Windows Will Support Headsets With Varying Input, FOV, Resolution and Frame Rate

by Ian Hamilton • December 7th, 2016

Microsoft is looking to unify manufacturers around using Windows to power mixed reality headsets, with a plan to support HMDs featuring a wide range of specifications.

Next year, Microsoft plans to support headsets from manufacturers like Acer, ASUS, Dell, HP and Lenovo starting at just $300, and by the end of the year the tech giant plans for “the base minimum hardware requirements for holiday 2017 systems” to start with an “Integrated Intel® HD Graphics 620 (GT2) equivalent or greater DX12 API Capable GPU.”

Both these marks should dramatically lower the cost to bring a VR headset into your home that still offers full freedom of movement in any direction. The Rift starts at $600 while the roomscale Vive starts at $800, each of which require a PC with relatively expensive graphics cards to work right.

Microsoft at its Windows Hardware Engineering Community event (WinHEC) in Shenzhen, China, also announced a partnership with Chinese VR headset maker 3Glasses. The company plans to offer a headset in the first half of 2017 compatible with Windows 10 at the higher end of a range of specifications Microsoft will support. The specifications for the 3Glasses’ S1 headset are listed at 2880×1440 with a refresh rate of up to 120 Hz. The Rift and Vive operate at 2160 x 1200 and 90 Hz.

“We want a wide range of price points, wide range of specs, wide range of input, single developer platform, single developer surface area so the experiences work across the entire set,” said Alex Kipman, technical fellow of new device categories at Microsoft, in an interview with UploadVR. “You must at least be able to track in 6 degrees of freedom. That means to me 6 DoF tracking is the minimum requirement. After that it’s all about giving opportunity for partners and choice for customers. That’s inclusive of FOV, refresh rate, resolution and we abstract all that to developers. That is true from an input perspective from 3 DoF to 6 DoF to everywhere between.”

According to Kipman, Microsoft is looking to do with its operating system what Oculus and Steam might not be able to from their place as applications.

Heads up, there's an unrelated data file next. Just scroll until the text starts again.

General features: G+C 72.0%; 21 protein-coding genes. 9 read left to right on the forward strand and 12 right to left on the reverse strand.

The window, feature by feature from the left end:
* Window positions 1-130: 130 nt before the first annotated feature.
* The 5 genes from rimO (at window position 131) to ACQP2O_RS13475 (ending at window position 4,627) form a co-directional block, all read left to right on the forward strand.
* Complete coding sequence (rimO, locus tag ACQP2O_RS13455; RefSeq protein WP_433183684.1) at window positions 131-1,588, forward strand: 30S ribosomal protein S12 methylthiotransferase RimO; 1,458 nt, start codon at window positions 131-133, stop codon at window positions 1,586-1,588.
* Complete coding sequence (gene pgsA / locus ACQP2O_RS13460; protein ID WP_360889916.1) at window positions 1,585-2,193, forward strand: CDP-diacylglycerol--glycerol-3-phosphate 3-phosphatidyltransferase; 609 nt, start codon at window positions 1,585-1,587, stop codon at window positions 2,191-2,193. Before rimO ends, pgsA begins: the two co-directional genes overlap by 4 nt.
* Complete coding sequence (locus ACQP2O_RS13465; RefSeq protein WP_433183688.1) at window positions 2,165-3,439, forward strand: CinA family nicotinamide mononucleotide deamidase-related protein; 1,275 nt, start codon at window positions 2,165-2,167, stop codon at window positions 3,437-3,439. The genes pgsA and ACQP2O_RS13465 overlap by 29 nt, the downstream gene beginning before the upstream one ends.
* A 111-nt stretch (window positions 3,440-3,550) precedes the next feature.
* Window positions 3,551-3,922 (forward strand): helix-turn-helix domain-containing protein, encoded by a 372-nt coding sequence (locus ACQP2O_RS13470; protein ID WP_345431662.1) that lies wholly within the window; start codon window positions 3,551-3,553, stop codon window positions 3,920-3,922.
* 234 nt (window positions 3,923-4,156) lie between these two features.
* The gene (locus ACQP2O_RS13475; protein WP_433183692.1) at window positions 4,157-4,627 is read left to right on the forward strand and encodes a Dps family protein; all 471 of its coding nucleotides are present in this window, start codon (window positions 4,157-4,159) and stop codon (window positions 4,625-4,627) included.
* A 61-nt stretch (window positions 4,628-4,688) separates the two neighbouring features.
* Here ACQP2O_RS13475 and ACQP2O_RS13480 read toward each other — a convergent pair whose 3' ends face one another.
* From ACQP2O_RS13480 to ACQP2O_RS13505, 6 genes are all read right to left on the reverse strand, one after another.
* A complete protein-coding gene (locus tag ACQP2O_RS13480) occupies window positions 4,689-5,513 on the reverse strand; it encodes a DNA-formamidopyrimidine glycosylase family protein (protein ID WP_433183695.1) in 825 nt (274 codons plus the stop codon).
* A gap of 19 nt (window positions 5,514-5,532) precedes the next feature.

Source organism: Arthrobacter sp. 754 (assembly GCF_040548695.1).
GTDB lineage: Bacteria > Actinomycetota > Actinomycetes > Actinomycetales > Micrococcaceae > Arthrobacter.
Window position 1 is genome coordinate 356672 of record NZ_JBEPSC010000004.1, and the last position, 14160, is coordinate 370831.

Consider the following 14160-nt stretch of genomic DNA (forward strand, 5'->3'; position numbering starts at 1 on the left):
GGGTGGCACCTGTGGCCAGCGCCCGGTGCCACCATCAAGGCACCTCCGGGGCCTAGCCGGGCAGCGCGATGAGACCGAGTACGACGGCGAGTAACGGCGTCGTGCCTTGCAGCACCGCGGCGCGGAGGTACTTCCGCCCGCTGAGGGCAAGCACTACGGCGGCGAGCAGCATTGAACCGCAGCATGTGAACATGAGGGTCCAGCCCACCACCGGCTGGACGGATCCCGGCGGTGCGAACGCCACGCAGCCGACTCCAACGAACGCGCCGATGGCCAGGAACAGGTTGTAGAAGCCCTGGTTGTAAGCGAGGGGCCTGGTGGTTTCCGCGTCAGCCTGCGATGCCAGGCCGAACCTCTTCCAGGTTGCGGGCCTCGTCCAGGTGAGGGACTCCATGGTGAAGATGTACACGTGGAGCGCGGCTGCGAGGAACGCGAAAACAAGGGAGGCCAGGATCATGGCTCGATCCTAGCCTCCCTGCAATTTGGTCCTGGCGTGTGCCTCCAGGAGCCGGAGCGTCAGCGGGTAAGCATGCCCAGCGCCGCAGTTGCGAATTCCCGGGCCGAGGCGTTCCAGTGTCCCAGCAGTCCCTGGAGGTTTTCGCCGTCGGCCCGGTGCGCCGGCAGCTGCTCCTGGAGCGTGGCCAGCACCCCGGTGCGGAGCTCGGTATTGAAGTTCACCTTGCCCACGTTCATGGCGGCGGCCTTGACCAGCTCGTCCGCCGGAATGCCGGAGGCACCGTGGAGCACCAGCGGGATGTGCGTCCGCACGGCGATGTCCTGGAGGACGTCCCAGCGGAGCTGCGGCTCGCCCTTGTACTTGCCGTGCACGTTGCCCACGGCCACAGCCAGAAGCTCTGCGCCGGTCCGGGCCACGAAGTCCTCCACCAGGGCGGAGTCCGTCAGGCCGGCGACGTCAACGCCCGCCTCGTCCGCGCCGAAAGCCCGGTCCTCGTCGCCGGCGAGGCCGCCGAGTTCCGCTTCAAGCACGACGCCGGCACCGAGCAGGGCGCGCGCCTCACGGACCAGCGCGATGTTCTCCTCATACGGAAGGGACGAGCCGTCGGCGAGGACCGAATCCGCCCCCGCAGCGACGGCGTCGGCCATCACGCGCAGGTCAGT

“This is the power and benefit of being an operating system. If you’re just an application, and at the end of the day that’s all Oculus or Valve or those things are, you’re an application running in the context of an operating system, you can’t reconcile the input stack,” Kipman said. “On the other hand, if you’re the people as an operating system, that intercept all of those calls, you can come up (and we have) with a homogenized API surface area that to a developer is just more events driven. You just understand the action that was taken, you don’t necessarily understand where it came from.”

The idea is that Microsoft will provide “a consistent interface with a single store for customers,” according to a blog post by Terry Myerson, executive vice president of the Windows and Devices Group at Microsoft. Meanwhile, developers will target a single input stack that would allow their apps to support a wide range of methods Microsoft intends to support for interacting with mixed reality, including controllers that can only move in a few directions, controllers that can move in any direction, gamepads like the Xbox controller, keyboard, mouse and eventually “gaze, gesture and voice” input.

When asked whether the Rift and Vive would be able to access apps purchased from the Microsoft store, Kipman said “it’s up to them.”

“Bifurcating platforms and bifurcating experiences doesn’t help developers and it doesn’t help customers with choice,” Kipman said. “The invitation remains open for any headset that is capable of doing 6 DoF, inclusive of HTC and Oculus, but they have to take me up on my invitation.”